Each year, the overall theme of the workshop is different. My first year was 2015, which was Monkey puppets on a tropical island. My second year, 2016 was Chicken puppets on a space ship. This year, 2017, the theme was pirates! My puppet travelling companion Lucy blogged about our pirate experience.

During the workshop, I built pattern B as it was a new head form for me to explore. Once I got home to Australia, I wanted to build puppet pattern A before I forgot all the special instructions for that pattern. The tricky part was trying to decide what character I wanted to make, but unpacking all my puppets and putting them back where they belong in my house and on the tree at school, I was struck by an “apostrophe” to quote one of my favourite movies. I would make Peter Pan to be a great and worthy opponent to my best ever puppet, Captain James Hook!

I wanted my Peter Pan to have the same level of detail and workmanship that my Captain Hook has. I built Hook in early 2014 and I built everything from scratch except for his wig. Sufficed to say, I am very proud of my Captain Hook. I consider him to be my best ever puppet, and I took him with me to America this year so I could show him to my puppet building teacher. For the record, I had no idea that the theme for Beyond the Sock was pirates, it was just an incredible co-incidence! My Captain Hook is even featured on the Project Puppet Gallery

So design and construction began, I used screen shots of the 1991 movie Hook to design Pan’s costume based on the costume worn by Robin Williams. I wanted to include lots of leaf detail but avoid any reference to the stereotypical costume of Robin Hood which is also a green tunic and tights. I also wanted to make the ears more elf/ fairy like, and use the same technique for making the realistic eyes that I had used in 2014 when making Hook.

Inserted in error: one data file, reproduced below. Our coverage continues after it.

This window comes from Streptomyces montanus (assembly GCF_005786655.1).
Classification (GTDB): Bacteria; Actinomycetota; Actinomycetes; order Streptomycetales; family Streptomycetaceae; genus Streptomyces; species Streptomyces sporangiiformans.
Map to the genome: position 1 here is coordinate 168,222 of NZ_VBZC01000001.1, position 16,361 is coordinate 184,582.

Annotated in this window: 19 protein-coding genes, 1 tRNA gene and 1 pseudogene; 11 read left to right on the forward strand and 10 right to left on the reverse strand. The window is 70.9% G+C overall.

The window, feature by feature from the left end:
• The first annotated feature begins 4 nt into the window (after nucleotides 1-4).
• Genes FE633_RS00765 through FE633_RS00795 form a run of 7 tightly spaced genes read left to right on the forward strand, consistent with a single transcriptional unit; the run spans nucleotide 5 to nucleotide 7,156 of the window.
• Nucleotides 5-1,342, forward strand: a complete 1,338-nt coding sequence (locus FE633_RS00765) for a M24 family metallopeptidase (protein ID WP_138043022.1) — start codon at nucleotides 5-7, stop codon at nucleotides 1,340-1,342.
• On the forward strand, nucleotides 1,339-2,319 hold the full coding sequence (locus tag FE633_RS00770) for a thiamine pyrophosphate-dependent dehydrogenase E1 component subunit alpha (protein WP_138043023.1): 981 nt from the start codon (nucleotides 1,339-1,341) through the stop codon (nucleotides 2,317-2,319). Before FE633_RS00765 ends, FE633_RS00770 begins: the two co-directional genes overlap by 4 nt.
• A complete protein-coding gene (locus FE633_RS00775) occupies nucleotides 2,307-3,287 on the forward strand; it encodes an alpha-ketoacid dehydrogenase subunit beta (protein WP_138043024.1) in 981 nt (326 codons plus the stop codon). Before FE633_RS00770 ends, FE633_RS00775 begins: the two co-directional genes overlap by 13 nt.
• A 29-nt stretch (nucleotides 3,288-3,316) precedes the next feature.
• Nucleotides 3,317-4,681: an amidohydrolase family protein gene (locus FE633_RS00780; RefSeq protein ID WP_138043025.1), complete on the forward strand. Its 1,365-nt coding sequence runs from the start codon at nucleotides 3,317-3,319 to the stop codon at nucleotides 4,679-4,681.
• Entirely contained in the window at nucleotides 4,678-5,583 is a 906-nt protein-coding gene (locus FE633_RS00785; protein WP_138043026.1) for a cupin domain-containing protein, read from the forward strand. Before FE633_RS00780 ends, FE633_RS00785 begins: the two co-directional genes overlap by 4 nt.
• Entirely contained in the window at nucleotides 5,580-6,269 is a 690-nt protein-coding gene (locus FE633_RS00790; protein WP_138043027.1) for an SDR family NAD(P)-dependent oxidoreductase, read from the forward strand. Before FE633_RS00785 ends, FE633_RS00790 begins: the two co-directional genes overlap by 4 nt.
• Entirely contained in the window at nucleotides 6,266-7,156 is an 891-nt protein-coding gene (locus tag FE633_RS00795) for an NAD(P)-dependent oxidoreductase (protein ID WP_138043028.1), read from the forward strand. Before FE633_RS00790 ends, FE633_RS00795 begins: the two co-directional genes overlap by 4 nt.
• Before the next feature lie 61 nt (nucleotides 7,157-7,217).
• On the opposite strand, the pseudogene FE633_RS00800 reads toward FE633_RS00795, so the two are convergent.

Peter Pan’s skin was made using Nylon Fleece from the amazing Puppet Pelts by Dewey Street. It is skin tone 7.

I used Premium Linen suiting for the main fabric of the shirt with cotton velveteen for the dark brown yoke under the collar, and dark green sheeting for the shorts. I was aiming for a colour pallette that reminded me of eucalyptus leaves. The pattern of the shirt was based on the shirt and pants pattern that came with the puppet pattern. The biggest headache in constructing the shirt was that the edges of the leaf detail keep fraying. I tried to use iron on interfacing to resolve the issue, but in some places, the interfacing hasn’t bonded with the fabric, and I don’t like how the white interfacing is showing up on the underside of the fabric when the puppet moves. If I could remake the shirt, I would try using visy-fix and glue the same fabric on the underside.